Friday, July 06, 2001

McGwire talks about retirement




The Associated Press

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McGwire
        ST. LOUIS — Mark McGwire, stuck in the worst slump of his career, is wondering if the end of his brilliant career is near.

        McGwire, in an 0-for-29 rut, told the St. Louis Post-Dispatch in an article Friday that he doesn't expect to be back at full-strength from a knee injury for at least a year.

        When asked if that could lead to his retirement and the end of the season, Big Mac said: “Good question. You talk to people about it and they say, 'You're not done. You're not done.' ... I think I'm still realistic. You have to look yourself in the mirror. There will be a day when you have to say, 'I don't have it anymore.”'

        The 37-year-old first baseman said he was “embarrassed” about the slump that has dropped his average to .183. But he also said he hoped the second half of the season wouldn't be the end of his career.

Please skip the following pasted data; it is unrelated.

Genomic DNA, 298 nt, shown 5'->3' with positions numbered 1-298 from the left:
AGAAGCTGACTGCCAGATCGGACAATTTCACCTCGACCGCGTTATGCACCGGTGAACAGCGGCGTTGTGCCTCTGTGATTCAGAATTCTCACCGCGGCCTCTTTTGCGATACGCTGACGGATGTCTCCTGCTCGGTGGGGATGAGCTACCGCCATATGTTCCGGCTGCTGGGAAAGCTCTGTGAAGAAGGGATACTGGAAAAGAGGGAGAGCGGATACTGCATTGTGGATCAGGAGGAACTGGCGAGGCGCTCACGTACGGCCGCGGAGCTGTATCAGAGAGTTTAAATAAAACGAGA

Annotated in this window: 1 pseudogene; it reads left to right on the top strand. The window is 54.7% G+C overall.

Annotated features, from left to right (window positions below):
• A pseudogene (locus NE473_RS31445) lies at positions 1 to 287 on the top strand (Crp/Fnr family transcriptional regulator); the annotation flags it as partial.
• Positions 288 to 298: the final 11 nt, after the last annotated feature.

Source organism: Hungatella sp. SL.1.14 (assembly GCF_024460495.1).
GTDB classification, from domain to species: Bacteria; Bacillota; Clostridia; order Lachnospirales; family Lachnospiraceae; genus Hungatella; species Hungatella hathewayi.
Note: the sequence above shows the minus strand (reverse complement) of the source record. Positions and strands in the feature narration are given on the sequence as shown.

Two other baseball greats — Baltimore's Cal Ripken and San Diego's Tony Gwynn — have already announced that they will retire at the end of the year.

        McGwire signed a two-year contract extension earlier this season that will pay him $30 million in 2002-03. But he told the paper Thursday, “I don't want to cheat the team.”

        “A lot of people don't give a damn,” he added. “A lot of players don't have pride. A lot of players just play for the money and they don't care and they just go home. But I go home, and I can't sleep. I get paid a lot of money to do what I do and I'm not doing it.”

        McGwire captivated baseball in 1998 when he broke Roger Maris' single-season homer record by hitting 70. He followed that by hitting 65 the next season, raising speculation that he could threaten Hank Aaron's career record of 755.

        But tendinitis in his right knee limited him to 32 homers in 89 games last season and McGwire has just seven so far this year, giving him 561.

        McGwire had surgery on the knee Oct. 21 and rehabilitated it during the offseason. He was limited during spring training and spent six weeks on the disabled list early in the season.

        “I'm at a crossroads right now,” he told the paper. “I'm not 24 years old, and I don't heal as quickly. My legs are strong, but they're not the strength that I know.

        “I'm not going to be at full strength for a year. I really took for granted how much I use my legs. And I'm paying for it right now. I'm hitting lazy fly balls that I should be driving over the fence.”

       



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